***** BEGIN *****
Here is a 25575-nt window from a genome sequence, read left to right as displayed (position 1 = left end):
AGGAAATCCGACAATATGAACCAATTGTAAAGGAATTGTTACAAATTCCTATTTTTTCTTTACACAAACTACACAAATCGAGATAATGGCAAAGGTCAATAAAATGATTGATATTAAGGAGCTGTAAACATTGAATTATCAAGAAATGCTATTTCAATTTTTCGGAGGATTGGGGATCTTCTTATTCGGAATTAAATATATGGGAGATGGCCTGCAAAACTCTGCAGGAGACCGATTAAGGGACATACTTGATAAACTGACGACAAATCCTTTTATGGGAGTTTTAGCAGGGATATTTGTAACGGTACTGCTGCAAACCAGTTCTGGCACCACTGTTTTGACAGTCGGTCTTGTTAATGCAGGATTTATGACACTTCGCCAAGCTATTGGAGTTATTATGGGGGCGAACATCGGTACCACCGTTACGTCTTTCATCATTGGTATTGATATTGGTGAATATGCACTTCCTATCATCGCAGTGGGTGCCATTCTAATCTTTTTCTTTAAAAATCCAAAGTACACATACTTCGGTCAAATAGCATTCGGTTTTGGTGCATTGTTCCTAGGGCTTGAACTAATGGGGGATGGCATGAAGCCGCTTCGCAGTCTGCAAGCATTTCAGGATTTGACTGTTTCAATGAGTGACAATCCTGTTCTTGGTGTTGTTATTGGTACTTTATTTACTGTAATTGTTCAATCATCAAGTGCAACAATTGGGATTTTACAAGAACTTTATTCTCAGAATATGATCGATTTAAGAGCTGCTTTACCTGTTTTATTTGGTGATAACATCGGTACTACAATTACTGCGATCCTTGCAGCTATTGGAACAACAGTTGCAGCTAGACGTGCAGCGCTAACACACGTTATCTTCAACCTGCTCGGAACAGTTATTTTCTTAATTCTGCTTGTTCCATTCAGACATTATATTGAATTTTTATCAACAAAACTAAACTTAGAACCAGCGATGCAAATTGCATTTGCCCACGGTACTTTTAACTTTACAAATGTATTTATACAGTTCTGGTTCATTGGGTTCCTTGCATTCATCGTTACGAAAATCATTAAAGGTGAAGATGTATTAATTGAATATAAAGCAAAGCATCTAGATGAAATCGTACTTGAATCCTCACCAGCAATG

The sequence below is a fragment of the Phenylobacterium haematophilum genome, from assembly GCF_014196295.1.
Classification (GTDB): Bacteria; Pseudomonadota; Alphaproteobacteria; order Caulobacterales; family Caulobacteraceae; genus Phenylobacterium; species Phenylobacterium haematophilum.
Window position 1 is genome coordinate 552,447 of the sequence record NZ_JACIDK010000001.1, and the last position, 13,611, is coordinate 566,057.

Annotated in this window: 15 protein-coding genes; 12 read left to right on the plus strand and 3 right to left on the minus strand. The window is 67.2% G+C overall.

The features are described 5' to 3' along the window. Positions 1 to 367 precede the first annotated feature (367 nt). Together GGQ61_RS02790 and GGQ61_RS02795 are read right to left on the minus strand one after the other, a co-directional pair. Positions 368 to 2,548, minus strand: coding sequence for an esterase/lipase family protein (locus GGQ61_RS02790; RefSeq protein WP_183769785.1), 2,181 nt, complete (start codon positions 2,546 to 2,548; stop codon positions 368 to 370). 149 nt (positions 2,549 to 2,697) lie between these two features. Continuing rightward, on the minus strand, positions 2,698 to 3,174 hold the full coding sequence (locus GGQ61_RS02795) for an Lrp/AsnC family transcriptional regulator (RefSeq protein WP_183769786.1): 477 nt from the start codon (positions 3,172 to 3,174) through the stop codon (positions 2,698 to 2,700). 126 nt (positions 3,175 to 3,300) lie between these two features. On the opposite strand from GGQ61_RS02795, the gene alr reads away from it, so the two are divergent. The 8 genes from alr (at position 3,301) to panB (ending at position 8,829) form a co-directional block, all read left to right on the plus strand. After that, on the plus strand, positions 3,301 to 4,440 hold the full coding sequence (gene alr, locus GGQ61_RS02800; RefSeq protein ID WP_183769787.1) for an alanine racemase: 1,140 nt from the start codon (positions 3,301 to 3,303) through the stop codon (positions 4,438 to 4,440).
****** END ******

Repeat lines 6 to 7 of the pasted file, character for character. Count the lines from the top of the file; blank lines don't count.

Annotated in this window: 15 protein-coding genes; 12 read left to right on the plus strand and 3 right to left on the minus strand. The window is 67.2% G+C overall.

The features are described 5' to 3' along the window. Positions 1 to 367 precede the first annotated feature (367 nt). Together GGQ61_RS02790 and GGQ61_RS02795 are read right to left on the minus strand one after the other, a co-directional pair. Positions 368 to 2,548, minus strand: coding sequence for an esterase/lipase family protein (locus GGQ61_RS02790; RefSeq protein WP_183769785.1), 2,181 nt, complete (start codon positions 2,546 to 2,548; stop codon positions 368 to 370). 149 nt (positions 2,549 to 2,697) lie between these two features. Continuing rightward, on the minus strand, positions 2,698 to 3,174 hold the full coding sequence (locus GGQ61_RS02795) for an Lrp/AsnC family transcriptional regulator (RefSeq protein WP_183769786.1): 477 nt from the start codon (positions 3,172 to 3,174) through the stop codon (positions 2,698 to 2,700). 126 nt (positions 3,175 to 3,300) lie between these two features. On the opposite strand from GGQ61_RS02795, the gene alr reads away from it, so the two are divergent. The 8 genes from alr (at position 3,301) to panB (ending at position 8,829) form a co-directional block, all read left to right on the plus strand. After that, on the plus strand, positions 3,301 to 4,440 hold the full coding sequence (gene alr, locus GGQ61_RS02800; RefSeq protein ID WP_183769787.1) for an alanine racemase: 1,140 nt from the start codon (positions 3,301 to 3,303) through the stop codon (positions 4,438 to 4,440).